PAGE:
Shares of A10 Networks (NYSE:ATEN) have rallied nearly 40% over the past 12 months, thanks to its healthy streak of beating top- and bottom-line estimates for four consecutive quarters. During the networking technologies provider's most recent quarter, sales rose 25% annually to $56.6 million, beating estimates by $2.1 million.

Furthermore, A10 expects sales for the current quarter to rise 22% at the midpoint of its guidance, while analysts expect its revenue to rise 16% for the full year. A10 still isn't profitable, but it has been narrowing its net losses on a non-GAAP basis. Let's take a closer look at A10 and whether its stock will sink or swim in 2016.

A10 Networks' ADC. Source: A10 Networks.

Why A10 might swim...
A10 sells three software-based advanced application networking solutions, all of which are built on its Advanced Core Operating System (ACOS). These three solutions include Application Delivery Controllers (ADCs), which optimize data center performance; Carrier Grade Networking (CGN) products, which provide address and protocol translation services; and Distributed Denial of Service Threat Protection Systems (TPS) for network security.

A10's biggest rivals in ADCs are F5 Networks (NASDAQ:FFIV), which controls over half of the global market, and Citrix Systems (NASDAQ:CTXS). F5 and Citrix's dominance of the ADC market even forced networking giant Cisco (NASDAQ:CSCO) to abandon its ADC business in 2012. But after retreating from that market, Cisco integrated A10's ADCs into its ACI (application centric infrastructure) ecosystem -- which widened A10's moat against F5 and Citrix. Although A10 is smaller than F5 and Citrix, its revenue growth is accelerating at a more impressive rate:


Three quarters ago

Two quarters ago

Last quarter

A10 Networks




F5 Networks




Citrix Systems




YOY revenue growth. Source: Company earnings reports.

That growth is fueled by A10's ability to keep adding customers. The company added 200 customers last quarter, boosting its total end-customer base to 4,700. A10 attributes that "record" growth to a "broad-based increase in demand across our product portfolio and customer verticals."

Those victories all boosted A10's enterprise bookings 23% annually during the quarter. Product revenues rose 22% and accounted for 70% of A10's top line, while service revenues rose 33% and accounted for the rest. Looking ahead, the company believes that the enterprise transition to the cloud will boost demand for its three core solutions. Last November, Oppenheimer analysts also expressed confidence that A10's Thunder TPS security solution, which generated 10% of its sales last quarter, will become a new pillar of growth.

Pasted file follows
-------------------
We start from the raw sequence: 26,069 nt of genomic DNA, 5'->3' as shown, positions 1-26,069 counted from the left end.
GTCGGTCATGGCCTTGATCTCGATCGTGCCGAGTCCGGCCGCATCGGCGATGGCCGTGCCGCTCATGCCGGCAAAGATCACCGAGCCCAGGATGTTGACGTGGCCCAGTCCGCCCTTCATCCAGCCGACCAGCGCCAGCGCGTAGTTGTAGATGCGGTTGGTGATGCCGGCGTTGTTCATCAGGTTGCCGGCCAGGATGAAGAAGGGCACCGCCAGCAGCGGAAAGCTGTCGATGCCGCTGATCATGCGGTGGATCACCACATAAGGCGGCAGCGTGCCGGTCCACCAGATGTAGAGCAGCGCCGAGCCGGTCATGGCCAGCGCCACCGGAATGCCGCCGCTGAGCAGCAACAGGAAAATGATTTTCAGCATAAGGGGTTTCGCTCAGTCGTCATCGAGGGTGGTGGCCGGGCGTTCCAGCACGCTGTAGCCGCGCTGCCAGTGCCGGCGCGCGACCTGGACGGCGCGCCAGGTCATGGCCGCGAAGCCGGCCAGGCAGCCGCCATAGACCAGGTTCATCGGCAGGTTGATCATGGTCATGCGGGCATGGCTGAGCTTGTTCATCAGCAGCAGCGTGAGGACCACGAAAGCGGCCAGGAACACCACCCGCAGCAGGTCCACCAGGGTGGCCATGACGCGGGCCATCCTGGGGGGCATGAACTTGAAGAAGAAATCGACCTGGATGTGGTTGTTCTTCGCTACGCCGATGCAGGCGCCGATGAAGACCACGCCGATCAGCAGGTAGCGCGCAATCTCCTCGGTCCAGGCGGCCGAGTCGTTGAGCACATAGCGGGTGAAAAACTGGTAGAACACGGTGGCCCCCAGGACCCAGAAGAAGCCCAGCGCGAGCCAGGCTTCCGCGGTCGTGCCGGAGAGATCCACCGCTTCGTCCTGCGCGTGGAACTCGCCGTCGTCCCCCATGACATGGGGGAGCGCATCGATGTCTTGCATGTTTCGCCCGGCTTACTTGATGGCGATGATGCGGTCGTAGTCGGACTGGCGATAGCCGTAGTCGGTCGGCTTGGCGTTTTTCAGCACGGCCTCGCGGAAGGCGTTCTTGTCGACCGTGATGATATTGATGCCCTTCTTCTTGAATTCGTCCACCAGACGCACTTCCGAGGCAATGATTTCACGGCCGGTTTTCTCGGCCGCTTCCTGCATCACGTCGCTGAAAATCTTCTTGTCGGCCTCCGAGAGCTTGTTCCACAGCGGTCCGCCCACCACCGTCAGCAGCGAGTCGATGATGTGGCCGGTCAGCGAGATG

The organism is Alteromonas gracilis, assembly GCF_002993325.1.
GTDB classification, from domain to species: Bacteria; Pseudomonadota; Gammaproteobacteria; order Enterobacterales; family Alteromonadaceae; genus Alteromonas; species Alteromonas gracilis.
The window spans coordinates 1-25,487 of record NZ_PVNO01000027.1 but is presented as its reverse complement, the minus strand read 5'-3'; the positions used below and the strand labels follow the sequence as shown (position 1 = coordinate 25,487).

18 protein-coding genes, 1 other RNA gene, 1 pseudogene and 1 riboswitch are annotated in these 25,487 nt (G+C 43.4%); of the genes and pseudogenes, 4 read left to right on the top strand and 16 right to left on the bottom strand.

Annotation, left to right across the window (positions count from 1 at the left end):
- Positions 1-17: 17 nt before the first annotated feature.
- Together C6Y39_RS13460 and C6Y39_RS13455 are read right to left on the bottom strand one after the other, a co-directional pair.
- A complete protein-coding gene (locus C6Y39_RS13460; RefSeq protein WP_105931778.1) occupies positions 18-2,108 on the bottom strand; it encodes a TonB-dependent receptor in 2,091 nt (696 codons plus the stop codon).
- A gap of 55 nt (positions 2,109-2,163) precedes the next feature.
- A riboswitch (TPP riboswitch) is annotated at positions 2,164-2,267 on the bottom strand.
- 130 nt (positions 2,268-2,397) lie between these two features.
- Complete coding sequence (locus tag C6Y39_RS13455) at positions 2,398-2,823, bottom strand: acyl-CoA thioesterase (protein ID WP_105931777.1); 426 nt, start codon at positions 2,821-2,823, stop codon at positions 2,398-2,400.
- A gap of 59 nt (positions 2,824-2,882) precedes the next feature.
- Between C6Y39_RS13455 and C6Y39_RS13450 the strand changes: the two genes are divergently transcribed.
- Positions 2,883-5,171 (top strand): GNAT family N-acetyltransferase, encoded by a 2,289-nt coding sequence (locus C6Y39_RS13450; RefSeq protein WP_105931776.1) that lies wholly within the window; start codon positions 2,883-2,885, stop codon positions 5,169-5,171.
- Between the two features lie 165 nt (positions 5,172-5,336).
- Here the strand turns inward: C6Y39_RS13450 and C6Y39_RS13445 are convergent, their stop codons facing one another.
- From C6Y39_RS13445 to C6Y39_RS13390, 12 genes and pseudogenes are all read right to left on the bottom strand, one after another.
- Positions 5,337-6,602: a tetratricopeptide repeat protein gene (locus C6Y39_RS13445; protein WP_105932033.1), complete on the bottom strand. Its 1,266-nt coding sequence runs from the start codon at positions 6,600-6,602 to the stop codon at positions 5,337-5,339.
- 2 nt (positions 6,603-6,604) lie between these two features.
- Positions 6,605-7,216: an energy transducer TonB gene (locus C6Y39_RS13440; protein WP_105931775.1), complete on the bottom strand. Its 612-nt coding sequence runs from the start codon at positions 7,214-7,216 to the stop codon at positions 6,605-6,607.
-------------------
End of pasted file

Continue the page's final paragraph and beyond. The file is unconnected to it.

Why A10 might sink...
The two main threats facing A10 are a slowdown in enterprise spending and the likelihood of its larger rivals undercutting its products to gain market share. Both factors could cause A10's margins to decline and its losses to widen. In that regard, A10 hasn't fared well compared to more profitable rivals like F5 Networks and Citrix:

Source: YCharts

Moreover, A10 still has a negative free cash flow. The company's total cash and equivalents rose 7% annually to $98.1 million last quarter, and it hopes to become profitable later this year, but it remains vulnerable to any aggressive pricing and bundling strategies from F5, Citrix, or other more diversified competitors. A10's sales and marketing already rose 10% annually and gobbled up nearly three-fourths of its revenue last quarter, so it could struggle to respond to those threats.

Source: YCharts

Lastly, A10's lack of profitability makes it hard to compare its stock price to its earnings growth potential. The company's P/S ratio of 1.8 compares favorably to F5 and Citrix, which both trade at 3.7 times trailing sales. However, A10's lack of earnings growth could cause the stock to be sold off faster than either rival in a volatile market.

My verdict: A10 will swim
A10 might struggle against bigger rivals like F5 and Citrix, but the company's strong sales growth, its partnership with Cisco, and its confidence in turning a profit this year indicate that overall sentiment should be more bullish than bearish. This small-cap stock certainly isn't suited for risk-averse investors, but patient investors who can stomach its volatility might be rewarded in the long term.